Fast fashion is done by compressing production cycles and turning out up-to-the-minute designs, it has enabled shoppers not only to expand their wardrobes but also to refresh them quickly. Consumers keep clothing items about half as long as they did 15 years ago in every apparel category. Some reports suggest that consumers treat the low-priced garments as nearly disposable, abandoning them after wearing them just seven or eight times.
Consumers have responded to lower prices and greater variety by buying more items of clothing. The number of clothing produced annually has doubled since 2000 and exceeded 100 billion for the first time in 2014, nearly 14 items of clothing for every person on earth In 2016 alone approximately. 20 new clothing per person were manufactured, but of course, the consumption of these garments is geographically and socially uneven.
Fast fashion is now a large, sophisticated business fed by a fragmented and relatively low-tech production system that hasn’t upgraded in a long time. Reports also continue to appear around clothing factory workers being underpaid and exposed to unsafe, even deadly workplace conditions, particularly when handling materials like cotton and leather that require extensive processing. Many clothing companies face problems with labour conditions throughout their supply chains, including child labour, lower wages, and health and safety hazards without insurances.
This system has outsized environmental effects: making clothes typically requires using loads of water and chemicals and emitting large amounts of greenhouse gases. Increasing dependence on cotton clothing might seem like a clever solution to the hysterical carbon consumption driven by synthetic fibres. However, although cotton has a lower carbon footprint, it is a thirsty fibre that the production requires considerably more land and water than its synthetic equivalents. The amount of water used in cotton production has reached 93 billion cubic metres of water per year, with 10,000 – 20,000 litres of water needed just to make 1kg of clothing. This places an enormous burden on the water supplies in Central Asia, China and India, countries which are already struggling with water scarcity linked to climate change.
The land and water that is not taken by the cotton fields are often heavily polluted by fertilisers and pesticides. Globally, cotton fields account for 2.4% of cultivated land but ingest 6% of pesticides and 16% of insecticides. This harms not only the health of cotton pickers, insects, birds and animals, but it also means that as water is redirected to the cotton fields, soils acidify and become increasingly barren.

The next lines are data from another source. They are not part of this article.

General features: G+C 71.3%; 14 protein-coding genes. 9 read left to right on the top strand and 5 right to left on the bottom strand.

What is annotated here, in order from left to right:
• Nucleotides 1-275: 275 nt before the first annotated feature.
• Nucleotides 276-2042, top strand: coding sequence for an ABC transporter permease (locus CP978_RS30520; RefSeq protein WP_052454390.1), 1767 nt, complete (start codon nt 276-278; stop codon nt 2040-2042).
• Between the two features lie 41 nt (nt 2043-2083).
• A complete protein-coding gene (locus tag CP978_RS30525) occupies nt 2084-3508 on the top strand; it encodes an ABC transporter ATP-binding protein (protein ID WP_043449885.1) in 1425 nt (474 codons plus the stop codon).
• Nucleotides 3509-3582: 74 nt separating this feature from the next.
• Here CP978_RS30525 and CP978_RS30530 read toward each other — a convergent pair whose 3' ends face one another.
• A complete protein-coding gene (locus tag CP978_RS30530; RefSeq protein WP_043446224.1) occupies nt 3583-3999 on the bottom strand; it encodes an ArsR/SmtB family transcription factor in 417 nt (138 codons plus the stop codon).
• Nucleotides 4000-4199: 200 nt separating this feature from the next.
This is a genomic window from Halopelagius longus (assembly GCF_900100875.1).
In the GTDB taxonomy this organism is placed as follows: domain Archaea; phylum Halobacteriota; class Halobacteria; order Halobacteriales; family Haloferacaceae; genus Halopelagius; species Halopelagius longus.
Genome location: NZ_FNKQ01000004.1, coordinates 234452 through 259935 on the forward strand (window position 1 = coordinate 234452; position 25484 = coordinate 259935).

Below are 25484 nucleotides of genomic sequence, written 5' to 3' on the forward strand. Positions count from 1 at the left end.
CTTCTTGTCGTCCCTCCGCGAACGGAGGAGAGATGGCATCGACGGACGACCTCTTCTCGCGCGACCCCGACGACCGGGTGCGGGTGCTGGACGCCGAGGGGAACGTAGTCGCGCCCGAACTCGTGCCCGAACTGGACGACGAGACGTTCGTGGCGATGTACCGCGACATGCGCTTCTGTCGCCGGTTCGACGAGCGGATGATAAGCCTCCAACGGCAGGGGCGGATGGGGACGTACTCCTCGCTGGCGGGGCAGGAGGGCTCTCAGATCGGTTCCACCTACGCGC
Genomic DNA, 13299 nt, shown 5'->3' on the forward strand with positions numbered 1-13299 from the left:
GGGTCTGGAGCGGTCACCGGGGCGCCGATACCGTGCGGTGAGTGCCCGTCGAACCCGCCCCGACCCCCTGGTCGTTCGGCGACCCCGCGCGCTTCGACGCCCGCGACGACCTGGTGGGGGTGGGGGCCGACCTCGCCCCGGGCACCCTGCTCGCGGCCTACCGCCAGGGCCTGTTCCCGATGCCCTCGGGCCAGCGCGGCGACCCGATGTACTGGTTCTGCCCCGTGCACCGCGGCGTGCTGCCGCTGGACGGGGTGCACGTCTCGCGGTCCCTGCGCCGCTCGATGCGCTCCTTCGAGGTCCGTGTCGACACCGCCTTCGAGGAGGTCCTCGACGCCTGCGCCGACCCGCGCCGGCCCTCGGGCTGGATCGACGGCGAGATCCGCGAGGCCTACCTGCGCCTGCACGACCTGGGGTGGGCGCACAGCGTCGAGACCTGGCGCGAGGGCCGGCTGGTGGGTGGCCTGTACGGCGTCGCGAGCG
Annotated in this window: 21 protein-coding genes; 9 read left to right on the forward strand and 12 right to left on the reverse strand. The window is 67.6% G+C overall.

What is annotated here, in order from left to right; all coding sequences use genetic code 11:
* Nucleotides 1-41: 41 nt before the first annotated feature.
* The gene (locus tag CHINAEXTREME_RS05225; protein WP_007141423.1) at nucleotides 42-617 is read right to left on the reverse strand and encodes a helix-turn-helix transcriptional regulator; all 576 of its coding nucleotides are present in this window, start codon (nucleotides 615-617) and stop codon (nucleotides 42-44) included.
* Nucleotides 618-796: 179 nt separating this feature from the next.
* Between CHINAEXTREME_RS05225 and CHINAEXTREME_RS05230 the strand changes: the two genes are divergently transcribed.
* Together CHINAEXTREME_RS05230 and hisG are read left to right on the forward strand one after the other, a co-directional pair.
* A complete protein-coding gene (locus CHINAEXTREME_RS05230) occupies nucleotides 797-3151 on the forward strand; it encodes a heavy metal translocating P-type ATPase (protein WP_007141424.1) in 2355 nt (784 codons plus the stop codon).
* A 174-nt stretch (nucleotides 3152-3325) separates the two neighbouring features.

Polyester is more of an evil, many of those fibres are polyester, a plastic found in an estimated 60% of garments. Producing polyester releases two to three times more carbon emissions than cotton, and polyester does not break down in the ocean instead end up in a landfill or incinerated each year. Say, the fashion sector continues on its current trajectory, the share of the carbon budget could be up by 26% before 2050
The innovation in the way clothes are made has not held pace with the acceleration of how they are designed, manufactured and marketed, we are far behind on the disposal front. When it comes to disposing of clothing, current technologies cannot reliably turn unwanted apparel into fibres that could be used to make new goods or other useful goods. Recycling methods such as shredding or chemical digestion work very inadequately and there are not markets large enough to soak up the volume of material that would come from recycling clothes. As a result, for every 5 garments produced, the equivalent of 3 end up in a landfill or burned each year. The fashion industry is responsible for 10% of humanity's carbon emissions and if it continues on its current trajectory, that share of the carbon budget could jump to 26% by 2050
When you shop, your most important criteria are usually price and style. As conscientious consumers, we need to make an environmental impact. It’s one thing to say we do care about the environment, but another to bank with our money to make a real change. Purchasing one shirt may seem like no big deal, but if everyone is doing it, the damage multiplies. A single t-shirt uses a lot more natural resources than you might think.
We are taking several initiatives like Rebound, ReNew and Original Care to deal with the issues mentioned above. Our packaging material is 100% eco-friendly and reusable. We are happy and proud to say our packaging process does not include any kind of plastic materials. We have also included a small surprise for helping our mother earth turn green along with every product/order. Please join us if you want to contribute and get original.